(aka gà ngũ vị hương)
I have been busy with various other projects (and wrestling with RL!), and somewhat neglecting this blog… Still working on a short story and trying to make it behave, but in the meantime here’s a recipe to tide you over. This was inspired by one of Mai Pham’s recipes in Pleasures of the Vietnamese Table, albeit a bit modified to actually grill the chicken. It requires planning a bit in advance since you’ll basically be marinating the chicken with its skin on, which takes quite a bit of time.
The chicken in the picture was cooked in our oven’s rotisserie, but you can also roast the chicken in a dish in your oven (I’m no expert in roasting chicken–the only way I know that works involves cutting the chicken in half; feel free to chime in if you’ve got better ideas!). It’s best served with a dipping sauce (I used nuoc cham, but you can also make a ginger and lime dipping sauce)
- 1 whole chicken, roughly 2kg
- 3 tablespoons vegetable oil
- 2 tablespoons soy sauce
- 3 tablespoons minced ginger
- 2 tablespoons minced garlic
- 2 tablespoons sugar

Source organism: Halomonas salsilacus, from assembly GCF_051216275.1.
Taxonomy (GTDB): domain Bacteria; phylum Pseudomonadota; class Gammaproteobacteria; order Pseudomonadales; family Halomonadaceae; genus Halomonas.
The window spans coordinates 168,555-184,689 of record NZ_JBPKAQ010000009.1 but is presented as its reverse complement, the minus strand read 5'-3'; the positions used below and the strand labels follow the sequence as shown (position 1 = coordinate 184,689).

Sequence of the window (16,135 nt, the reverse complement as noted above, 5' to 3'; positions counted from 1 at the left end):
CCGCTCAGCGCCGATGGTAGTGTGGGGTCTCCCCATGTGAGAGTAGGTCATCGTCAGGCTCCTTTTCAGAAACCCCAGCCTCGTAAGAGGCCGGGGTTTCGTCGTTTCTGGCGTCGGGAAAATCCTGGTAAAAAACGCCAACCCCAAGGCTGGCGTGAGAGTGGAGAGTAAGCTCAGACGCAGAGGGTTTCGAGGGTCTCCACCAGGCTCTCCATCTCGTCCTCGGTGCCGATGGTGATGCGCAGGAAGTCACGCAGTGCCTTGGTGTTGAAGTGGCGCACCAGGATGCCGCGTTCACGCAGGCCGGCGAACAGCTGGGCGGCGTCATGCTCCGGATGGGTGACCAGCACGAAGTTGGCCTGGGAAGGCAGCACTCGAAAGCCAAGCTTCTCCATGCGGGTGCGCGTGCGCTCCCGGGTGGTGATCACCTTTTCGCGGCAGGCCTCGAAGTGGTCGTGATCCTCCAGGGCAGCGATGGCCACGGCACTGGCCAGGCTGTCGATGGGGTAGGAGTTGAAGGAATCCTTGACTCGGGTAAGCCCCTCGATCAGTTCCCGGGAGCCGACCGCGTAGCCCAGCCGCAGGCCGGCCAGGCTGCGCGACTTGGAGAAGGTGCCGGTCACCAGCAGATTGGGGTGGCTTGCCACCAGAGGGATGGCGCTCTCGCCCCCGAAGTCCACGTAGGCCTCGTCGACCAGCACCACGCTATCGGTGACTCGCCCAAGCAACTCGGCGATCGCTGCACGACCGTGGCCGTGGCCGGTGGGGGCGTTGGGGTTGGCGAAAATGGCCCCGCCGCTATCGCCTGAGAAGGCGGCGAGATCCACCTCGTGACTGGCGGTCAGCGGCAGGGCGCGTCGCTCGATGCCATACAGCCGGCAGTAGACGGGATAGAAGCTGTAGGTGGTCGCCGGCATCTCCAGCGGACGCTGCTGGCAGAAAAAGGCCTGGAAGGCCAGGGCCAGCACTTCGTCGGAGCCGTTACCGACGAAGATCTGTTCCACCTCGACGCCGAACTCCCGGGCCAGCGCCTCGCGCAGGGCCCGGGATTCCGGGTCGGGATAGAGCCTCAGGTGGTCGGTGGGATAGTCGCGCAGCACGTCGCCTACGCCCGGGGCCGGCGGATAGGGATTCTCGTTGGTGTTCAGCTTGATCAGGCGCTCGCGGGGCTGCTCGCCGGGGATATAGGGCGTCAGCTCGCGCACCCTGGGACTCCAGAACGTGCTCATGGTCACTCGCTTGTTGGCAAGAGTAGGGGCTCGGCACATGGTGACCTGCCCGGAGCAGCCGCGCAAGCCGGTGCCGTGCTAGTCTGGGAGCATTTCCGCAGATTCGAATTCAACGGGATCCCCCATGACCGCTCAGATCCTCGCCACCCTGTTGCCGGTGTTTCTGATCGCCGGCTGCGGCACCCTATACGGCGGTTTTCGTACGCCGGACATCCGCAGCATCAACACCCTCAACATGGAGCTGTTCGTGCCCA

- 2 teaspoons ground turmeric
- 1 teaspoon Chinese five-spice powder
- ½ tablespoon sea salt
- 4 whole star anise, lightly toasted in a dry pan for 3 minutes, pounded or ground into a fine powder
- Mix all the ingredients together except the chicken.
- Rinse the chicken under running water and pat it dry with paper towels.
- If you don’t have a rotisserie in your oven, cut the chicken in half and slather it in marinade. Rub well so that the spices penetrate. If you do have a rotisserie, keep the chicken whole, and rub it all over with the marinade, making sure to save about half the marinade to insert between the legs as deep as you can. Insert the spit now if you’re using a rotisserie, since it’ll save you trouble later on…
- Put the chicken in the fridge to marinate overnight (or at least 7-8 hours).
- When ready to cook, either:
- Pre-heat oven to 220°C. Put the chicken in a shallow pan, skin side down, and bake at 220°C degrees for 15 minutes. Then flip so the chicken is skin side up and bake at 170°C for 25 minutes. Check that the flesh is tender and the juices run clear, and you’re done.
- OR Put the chicken on a spit in the oven at rotisserie setting and cook for about 1h, until the flesh is tender and the juices run clear.
- Serve with a dipping sauce, and rice or tomato rice (tomato rice is basically day-old rice with tomato paste, fish sauce and garlic. I might get around to posting a recipe at some point, but in the meantime you can find recipes at Wandering Chopsticks, for instance).
- Lemongrass pan-fried chicken
- Thit heo quay: crispy pork belly
- Nem nuong: barbecued minced pork patties